It's Alive? What It Takes to Re-Animate a Restaurant 🧟♂️
Three tacks restaurateurs take when reviving a classic haunt
F. Scott Fitzgerald once observed that there are, “no second acts in American lives.” This maxim — however misquoted and, ultimately, untrue (ask any politician) — might well apply to restaurants. Think about it: what iconic eatery has gone from shuttered to re-animated and lived to tell the tale? Sadly, few, especially here in NYC, where gravestones of once beloved institutions speckle the city. Remember Chumley’s 2.0? Or how about that $40 million sequel to The Four Seasons, which felt doomed far before a sexual harassment scandal dealt it the killer blow? Not even nightclubs like Studio 54 have been able to court the zeitgeist twice.
So…what gives? Are successful remakes only the stuff of Hollywood? Why does the revived institution rarely work? This question has been on our minds since grabbing drinks and oysters last week at Milady’s, the former seedy SoHo standby that — following an eight-year hiatus — recently reopened as a cocktail bar and small bites spot. Gone are the cheese fries and pool table, in are banquets, apple-infused martinis, and chilled lobster tail. It’s all done in loving homage to the OG, which proprietress Julie Reiner (of Clover and Pegu Clubs fame) first frequented in the ‘90s, meaning you get plenty of cheeky references in the form of gelatin shots, Jalapeño poppers, and other twists on dive bar staples. The details are rich, the vibe is strong, the location is killer, meaning Milady’s seems poised for success.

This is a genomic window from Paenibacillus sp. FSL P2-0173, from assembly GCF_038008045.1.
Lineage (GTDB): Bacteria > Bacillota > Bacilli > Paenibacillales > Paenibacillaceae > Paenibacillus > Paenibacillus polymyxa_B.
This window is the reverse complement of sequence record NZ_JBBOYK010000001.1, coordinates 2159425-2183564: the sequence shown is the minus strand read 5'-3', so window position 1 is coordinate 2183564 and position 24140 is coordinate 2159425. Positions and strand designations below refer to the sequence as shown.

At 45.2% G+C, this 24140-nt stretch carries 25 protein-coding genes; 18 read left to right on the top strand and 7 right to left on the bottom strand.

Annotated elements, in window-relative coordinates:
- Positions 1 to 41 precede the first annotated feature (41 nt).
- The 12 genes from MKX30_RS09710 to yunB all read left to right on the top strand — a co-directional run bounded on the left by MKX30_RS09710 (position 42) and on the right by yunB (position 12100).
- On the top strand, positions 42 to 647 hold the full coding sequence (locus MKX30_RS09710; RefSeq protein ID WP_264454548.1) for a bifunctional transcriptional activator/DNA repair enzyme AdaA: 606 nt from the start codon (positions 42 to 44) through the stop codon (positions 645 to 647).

Still, seeing the revered drinking den/grease pit reincarnate got us thinking about what a tough gambit the second act is for a well-known and much-loved restaurant. Will Monkey Bar survive its latest iteration? If Belmond ever reopens ‘21’ Club will it be cool or cringey? What other Frankenstein’s monsters are in the works? Time will tell.
That’s not to say, however, that the restaurant re-animation cannot be pulled off. While the second act is hard to make work, it sometimes does — for evidence look no further than a few of the wild success stories referenced below. Which leads us to our point: if a restaurateur is hellbent on reviving a classic joint, there are three well-trodden routes they can choose from — some more perilous than others…
Reopen as itself and expand geographically
Of all the tacks a restaurateur can take when reviving a classic, maintaining the original’s overall look and feel while expanding to other cities is certainly the most robust. Just look at Pastis, which Keith McNally and Stephen Starr reopened in 2019 following a five year hiatus, and quickly won over habitués of the original by evoking its Sex and the City nostalgia and detail (right down to the same phone number) but expanded the size. In fact, the perennial hotspot will soon expand beyond the spacious three rooms it now occupies at its new Meat Packing address, with outposts planned to open in Miami and D.C.
Reopen, but make it fancier